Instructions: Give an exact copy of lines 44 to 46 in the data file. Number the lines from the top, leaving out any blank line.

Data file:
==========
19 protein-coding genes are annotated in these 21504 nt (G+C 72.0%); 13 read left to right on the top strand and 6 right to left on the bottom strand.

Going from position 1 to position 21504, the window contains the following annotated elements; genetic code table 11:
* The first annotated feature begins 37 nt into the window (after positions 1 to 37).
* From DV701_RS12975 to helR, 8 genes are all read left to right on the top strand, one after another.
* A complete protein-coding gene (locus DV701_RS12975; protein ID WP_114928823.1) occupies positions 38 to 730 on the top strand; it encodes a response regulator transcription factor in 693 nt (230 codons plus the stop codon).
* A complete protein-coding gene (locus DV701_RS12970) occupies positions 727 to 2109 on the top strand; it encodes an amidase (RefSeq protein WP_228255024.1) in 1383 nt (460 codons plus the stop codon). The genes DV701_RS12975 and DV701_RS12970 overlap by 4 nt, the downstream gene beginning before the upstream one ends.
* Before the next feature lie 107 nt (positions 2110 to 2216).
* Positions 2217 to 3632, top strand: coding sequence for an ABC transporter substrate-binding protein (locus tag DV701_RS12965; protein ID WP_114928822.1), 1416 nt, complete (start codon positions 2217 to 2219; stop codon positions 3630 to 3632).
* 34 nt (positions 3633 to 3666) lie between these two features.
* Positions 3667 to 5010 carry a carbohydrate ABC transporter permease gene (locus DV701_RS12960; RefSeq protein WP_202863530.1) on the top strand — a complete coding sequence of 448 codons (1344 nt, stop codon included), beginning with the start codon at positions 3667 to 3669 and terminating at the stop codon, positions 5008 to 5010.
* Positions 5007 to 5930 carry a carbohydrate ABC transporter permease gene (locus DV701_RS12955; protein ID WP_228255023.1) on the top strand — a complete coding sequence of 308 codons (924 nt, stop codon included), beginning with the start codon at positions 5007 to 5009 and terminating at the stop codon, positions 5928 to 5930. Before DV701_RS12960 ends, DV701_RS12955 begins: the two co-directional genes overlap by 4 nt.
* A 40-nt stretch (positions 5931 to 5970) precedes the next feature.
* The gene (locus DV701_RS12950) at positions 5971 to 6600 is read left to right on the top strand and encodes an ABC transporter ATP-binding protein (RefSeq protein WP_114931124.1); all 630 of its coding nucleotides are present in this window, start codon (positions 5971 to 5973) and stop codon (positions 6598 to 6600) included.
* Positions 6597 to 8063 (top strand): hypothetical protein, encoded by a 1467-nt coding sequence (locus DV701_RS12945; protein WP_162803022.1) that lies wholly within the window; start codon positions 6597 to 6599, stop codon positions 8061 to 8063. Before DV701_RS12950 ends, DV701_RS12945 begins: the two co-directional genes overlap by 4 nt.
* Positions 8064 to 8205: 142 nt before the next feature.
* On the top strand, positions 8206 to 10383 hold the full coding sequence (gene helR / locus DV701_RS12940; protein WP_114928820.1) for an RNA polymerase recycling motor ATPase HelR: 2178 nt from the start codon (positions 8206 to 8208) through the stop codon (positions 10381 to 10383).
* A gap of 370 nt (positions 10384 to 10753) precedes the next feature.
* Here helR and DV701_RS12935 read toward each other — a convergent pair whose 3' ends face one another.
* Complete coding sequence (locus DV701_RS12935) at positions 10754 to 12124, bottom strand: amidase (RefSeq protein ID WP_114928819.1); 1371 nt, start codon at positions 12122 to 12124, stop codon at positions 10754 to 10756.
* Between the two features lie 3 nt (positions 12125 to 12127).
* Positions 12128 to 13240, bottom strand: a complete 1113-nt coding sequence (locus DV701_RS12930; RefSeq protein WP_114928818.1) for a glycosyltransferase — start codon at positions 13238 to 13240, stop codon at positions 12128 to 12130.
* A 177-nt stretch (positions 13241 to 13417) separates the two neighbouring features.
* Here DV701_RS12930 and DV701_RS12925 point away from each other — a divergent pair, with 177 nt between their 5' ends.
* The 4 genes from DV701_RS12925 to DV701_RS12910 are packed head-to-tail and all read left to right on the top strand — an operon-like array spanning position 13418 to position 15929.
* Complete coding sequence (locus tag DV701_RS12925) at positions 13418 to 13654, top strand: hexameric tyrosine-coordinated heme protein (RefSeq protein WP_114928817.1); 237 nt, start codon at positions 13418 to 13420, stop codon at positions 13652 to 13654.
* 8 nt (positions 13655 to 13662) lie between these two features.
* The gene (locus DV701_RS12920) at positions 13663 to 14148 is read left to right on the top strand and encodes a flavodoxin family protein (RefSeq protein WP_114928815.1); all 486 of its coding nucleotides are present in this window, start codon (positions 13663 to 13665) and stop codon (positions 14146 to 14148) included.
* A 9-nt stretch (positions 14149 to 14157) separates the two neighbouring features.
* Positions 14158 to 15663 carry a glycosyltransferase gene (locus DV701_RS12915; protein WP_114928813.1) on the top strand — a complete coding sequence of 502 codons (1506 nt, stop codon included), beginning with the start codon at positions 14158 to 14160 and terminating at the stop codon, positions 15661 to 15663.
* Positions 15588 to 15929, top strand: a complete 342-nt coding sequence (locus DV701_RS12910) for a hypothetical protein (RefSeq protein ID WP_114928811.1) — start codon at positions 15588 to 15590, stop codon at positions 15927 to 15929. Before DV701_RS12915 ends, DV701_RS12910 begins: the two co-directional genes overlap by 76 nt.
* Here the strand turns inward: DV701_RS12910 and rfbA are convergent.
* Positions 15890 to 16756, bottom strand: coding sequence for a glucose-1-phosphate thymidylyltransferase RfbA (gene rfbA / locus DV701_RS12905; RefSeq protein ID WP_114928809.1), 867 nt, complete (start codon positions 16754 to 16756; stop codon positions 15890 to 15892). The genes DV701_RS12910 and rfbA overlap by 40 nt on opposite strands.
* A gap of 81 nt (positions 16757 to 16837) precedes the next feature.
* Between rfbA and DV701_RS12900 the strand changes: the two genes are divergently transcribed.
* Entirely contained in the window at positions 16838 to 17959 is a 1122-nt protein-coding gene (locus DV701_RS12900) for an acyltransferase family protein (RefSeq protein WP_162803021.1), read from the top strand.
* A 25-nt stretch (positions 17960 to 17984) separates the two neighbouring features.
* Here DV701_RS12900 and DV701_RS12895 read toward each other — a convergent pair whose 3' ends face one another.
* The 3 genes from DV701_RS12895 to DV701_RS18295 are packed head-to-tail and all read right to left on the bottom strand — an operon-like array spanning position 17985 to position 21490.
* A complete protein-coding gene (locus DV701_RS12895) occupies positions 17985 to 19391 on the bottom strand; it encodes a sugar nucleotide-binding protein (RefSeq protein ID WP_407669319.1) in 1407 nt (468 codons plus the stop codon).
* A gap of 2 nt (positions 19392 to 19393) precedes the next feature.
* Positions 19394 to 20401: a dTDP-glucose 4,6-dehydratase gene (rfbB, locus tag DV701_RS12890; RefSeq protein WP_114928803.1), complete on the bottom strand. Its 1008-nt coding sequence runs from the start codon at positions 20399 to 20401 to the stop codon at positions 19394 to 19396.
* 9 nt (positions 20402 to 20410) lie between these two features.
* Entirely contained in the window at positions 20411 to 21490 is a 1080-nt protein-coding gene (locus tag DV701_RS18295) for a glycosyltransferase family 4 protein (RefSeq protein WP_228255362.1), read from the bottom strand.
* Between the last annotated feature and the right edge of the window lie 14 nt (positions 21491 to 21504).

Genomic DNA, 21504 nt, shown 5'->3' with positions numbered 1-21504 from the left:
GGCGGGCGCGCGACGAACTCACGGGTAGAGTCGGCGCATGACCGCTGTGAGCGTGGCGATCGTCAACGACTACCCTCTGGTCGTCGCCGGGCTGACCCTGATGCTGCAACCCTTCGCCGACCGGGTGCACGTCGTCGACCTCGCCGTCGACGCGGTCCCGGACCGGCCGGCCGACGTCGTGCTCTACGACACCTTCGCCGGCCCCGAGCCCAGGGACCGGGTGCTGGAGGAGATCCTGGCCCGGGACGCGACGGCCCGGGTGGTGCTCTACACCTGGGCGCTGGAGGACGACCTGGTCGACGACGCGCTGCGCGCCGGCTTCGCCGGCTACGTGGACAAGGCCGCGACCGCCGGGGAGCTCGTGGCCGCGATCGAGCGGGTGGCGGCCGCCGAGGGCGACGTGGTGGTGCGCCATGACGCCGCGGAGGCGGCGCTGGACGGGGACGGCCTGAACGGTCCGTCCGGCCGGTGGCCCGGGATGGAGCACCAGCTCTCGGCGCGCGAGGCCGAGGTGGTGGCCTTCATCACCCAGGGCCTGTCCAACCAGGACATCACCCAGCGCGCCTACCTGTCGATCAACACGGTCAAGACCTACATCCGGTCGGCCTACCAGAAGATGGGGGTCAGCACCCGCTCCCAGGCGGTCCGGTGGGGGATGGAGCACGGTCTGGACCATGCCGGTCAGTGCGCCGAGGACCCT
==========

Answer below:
* Between the last annotated feature and the right edge of the window lie 14 nt (positions 21491 to 21504).

Genomic DNA, 21504 nt, shown 5'->3' with positions numbered 1-21504 from the left:
GGCGGGCGCGCGACGAACTCACGGGTAGAGTCGGCGCATGACCGCTGTGAGCGTGGCGATCGTCAACGACTACCCTCTGGTCGTCGCCGGGCTGACCCTGATGCTGCAACCCTTCGCCGACCGGGTGCACGTCGTCGACCTCGCCGTCGACGCGGTCCCGGACCGGCCGGCCGACGTCGTGCTCTACGACACCTTCGCCGGCCCCGAGCCCAGGGACCGGGTGCTGGAGGAGATCCTGGCCCGGGACGCGACGGCCCGGGTGGTGCTCTACACCTGGGCGCTGGAGGACGACCTGGTCGACGACGCGCTGCGCGCCGGCTTCGCCGGCTACGTGGACAAGGCCGCGACCGCCGGGGAGCTCGTGGCCGCGATCGAGCGGGTGGCGGCCGCCGAGGGCGACGTGGTGGTGCGCCATGACGCCGCGGAGGCGGCGCTGGACGGGGACGGCCTGAACGGTCCGTCCGGCCGGTGGCCCGGGATGGAGCACCAGCTCTCGGCGCGCGAGGCCGAGGTGGTGGCCTTCATCACCCAGGGCCTGTCCAACCAGGACATCACCCAGCGCGCCTACCTGTCGATCAACACGGTCAAGACCTACATCCGGTCGGCCTACCAGAAGATGGGGGTCAGCACCCGCTCCCAGGCGGTCCGGTGGGGGATGGAGCACGGTCTGGACCATGCCGGTCAGTGCGCCGAGGACCCT